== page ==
didLikeFood = false

For both like and dislike modes, you’ve added an accessibilityLabel that’s clear about what the button does. You also set accessibilityTraits to identify it as a button, clarifying how the user can interact with it.

Build and run on a device and enable VoiceOver. Navigate using VoiceOver to the detail recipe screen to test your changes to the buttons at the top of the view.

Clear, short intents that the user can understand! Much better.

The final issue is with the checklist. VoiceOver currently states “icon empty” followed by the instruction. What does this mean? It’s not clear at all!

Open InstructionCell.swift and look for shouldStrikeThroughText(_:). Replace the entire if strikeThrough struct with the following:

checkmarkButton.isAccessibilityElement = false //1

if strikeThrough {
  descriptionLabel.accessibilityLabel = "Completed: \(text)" //2
  attributeString.addAttribute(NSStrikethroughStyleAttributeName, value: 2, range: NSMakeRange(0, attributeString.length))
} else {
  descriptionLabel.accessibilityLabel = "Uncompleted: \(text)" //3

Here’s what this code is doing:

  1. Turns off the checkmark button’s accessibility so that it won’t be described independently.
  2. The accessibilityLabel for the description now uses the hardcoded string "Completed" followed by the text to provide all necessary info with a single visit to the label.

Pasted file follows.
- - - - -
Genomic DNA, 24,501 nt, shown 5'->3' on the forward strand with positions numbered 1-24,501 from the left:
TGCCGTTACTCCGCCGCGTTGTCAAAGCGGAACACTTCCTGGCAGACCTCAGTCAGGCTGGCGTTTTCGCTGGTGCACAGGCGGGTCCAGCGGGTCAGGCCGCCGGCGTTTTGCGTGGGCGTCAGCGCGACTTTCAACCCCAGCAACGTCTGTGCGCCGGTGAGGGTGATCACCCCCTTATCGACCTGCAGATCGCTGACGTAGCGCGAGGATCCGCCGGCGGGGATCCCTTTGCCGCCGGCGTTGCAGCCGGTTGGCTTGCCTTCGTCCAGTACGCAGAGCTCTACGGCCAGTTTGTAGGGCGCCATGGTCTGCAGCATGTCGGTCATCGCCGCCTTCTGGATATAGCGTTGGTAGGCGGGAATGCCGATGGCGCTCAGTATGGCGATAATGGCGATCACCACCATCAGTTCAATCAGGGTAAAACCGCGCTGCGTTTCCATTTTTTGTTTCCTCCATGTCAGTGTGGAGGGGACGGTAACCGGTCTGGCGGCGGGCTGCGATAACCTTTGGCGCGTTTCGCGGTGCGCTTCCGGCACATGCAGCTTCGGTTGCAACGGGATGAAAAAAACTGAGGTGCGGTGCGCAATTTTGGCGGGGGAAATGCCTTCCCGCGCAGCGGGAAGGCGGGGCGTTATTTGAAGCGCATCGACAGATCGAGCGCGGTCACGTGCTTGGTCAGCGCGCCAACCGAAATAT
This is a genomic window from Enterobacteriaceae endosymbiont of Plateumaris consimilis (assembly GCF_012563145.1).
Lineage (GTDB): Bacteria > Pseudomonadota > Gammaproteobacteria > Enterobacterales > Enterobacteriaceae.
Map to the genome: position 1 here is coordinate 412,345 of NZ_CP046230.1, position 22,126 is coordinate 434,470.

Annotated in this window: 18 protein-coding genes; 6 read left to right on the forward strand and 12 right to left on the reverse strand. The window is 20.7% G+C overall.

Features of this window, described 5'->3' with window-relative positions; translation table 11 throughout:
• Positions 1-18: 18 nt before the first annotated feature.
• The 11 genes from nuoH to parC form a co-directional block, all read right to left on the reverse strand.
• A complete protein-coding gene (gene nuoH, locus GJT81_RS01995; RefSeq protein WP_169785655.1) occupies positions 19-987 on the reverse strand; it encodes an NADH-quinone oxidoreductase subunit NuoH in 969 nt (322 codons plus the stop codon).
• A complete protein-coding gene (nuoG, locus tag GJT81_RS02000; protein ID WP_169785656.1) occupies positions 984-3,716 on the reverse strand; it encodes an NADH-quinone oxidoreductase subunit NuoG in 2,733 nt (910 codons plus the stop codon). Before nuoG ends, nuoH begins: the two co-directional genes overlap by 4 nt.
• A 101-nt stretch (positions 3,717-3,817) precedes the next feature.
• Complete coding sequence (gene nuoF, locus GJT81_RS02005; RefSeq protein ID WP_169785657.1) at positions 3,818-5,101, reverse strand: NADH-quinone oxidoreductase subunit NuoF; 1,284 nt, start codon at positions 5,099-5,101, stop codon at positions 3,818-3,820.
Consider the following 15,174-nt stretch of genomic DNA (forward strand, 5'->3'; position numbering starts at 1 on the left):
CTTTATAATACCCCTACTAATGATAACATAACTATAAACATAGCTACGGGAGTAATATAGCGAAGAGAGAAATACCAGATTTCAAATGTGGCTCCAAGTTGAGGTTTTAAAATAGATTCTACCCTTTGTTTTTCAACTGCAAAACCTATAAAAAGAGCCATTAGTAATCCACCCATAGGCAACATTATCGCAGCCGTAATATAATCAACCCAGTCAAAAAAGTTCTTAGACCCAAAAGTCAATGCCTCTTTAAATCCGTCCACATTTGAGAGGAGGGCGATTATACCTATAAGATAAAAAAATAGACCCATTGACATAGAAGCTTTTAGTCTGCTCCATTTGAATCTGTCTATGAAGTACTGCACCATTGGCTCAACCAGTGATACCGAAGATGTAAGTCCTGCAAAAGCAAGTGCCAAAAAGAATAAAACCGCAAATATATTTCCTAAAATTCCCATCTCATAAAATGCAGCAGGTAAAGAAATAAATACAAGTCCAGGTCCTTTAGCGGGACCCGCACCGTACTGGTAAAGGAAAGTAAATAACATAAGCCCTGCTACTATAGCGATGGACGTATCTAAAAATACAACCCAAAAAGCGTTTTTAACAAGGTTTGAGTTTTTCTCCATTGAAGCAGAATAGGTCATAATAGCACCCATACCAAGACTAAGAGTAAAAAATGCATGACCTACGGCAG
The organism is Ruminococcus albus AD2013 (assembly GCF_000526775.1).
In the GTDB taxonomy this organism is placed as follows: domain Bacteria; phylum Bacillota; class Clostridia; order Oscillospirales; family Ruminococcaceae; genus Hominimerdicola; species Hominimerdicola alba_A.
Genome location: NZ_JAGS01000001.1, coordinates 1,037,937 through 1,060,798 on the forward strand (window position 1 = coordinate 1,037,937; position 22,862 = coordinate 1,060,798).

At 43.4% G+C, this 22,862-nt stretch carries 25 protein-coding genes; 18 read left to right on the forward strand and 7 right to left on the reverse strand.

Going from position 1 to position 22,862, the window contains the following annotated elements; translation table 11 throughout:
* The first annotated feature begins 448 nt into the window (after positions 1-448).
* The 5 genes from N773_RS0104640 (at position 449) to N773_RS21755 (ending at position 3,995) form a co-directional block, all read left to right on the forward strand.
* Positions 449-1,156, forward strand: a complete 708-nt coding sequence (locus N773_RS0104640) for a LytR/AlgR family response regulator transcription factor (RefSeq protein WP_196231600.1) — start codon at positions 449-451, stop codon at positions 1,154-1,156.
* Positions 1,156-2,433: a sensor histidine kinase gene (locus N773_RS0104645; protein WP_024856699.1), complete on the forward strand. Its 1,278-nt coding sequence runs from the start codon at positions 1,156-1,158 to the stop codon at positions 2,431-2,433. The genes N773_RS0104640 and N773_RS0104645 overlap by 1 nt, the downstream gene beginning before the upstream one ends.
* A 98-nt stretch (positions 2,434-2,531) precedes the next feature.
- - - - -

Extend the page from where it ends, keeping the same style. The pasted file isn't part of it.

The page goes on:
3. Just as with the completed code, if a user marks an item as uncompleted, you add "Uncompleted" before the label description.

The reason for turning off the checkmark button’s accessibility is so the cell reads as one unit, instead of two different accessibility elements. Check out the final app and see how it sounds!

Sounds great — and it will be music to the ears of your users. :]

Where to Go From Here?

You can download the completed project here.

In this iOS accessibility tutorial you learned about VoiceOver and how to perform manual auditing by actually scrolling through every accessible element, and see the user experience yourself. You then used the Accessibility Inspector to perform audits, look at accessibility element values, and perform live dynamic changes to invert colors or change the font size.

You are now equipped with the necessary tools to conquer the world of accessibility. Knowing you will have a positive impact on someone’s life is a rewarding experience.

There are a ton of possibilities with accessibility features; this iOS accessibility tutorial only scratches the surface to get you started.

One thing to take a look at is Speech Recognition. Sam Davies has recorded some great screencasts related to this topic. Imagine displaying transcribed text on a user’s device while someone else speaks — the ultimate accessory for users with a hearing impairment.

Below are more resources about accessibility that I encourage you to check out:

If you have any comments or questions on this iOS accessibility tutorial, please join the discussion below!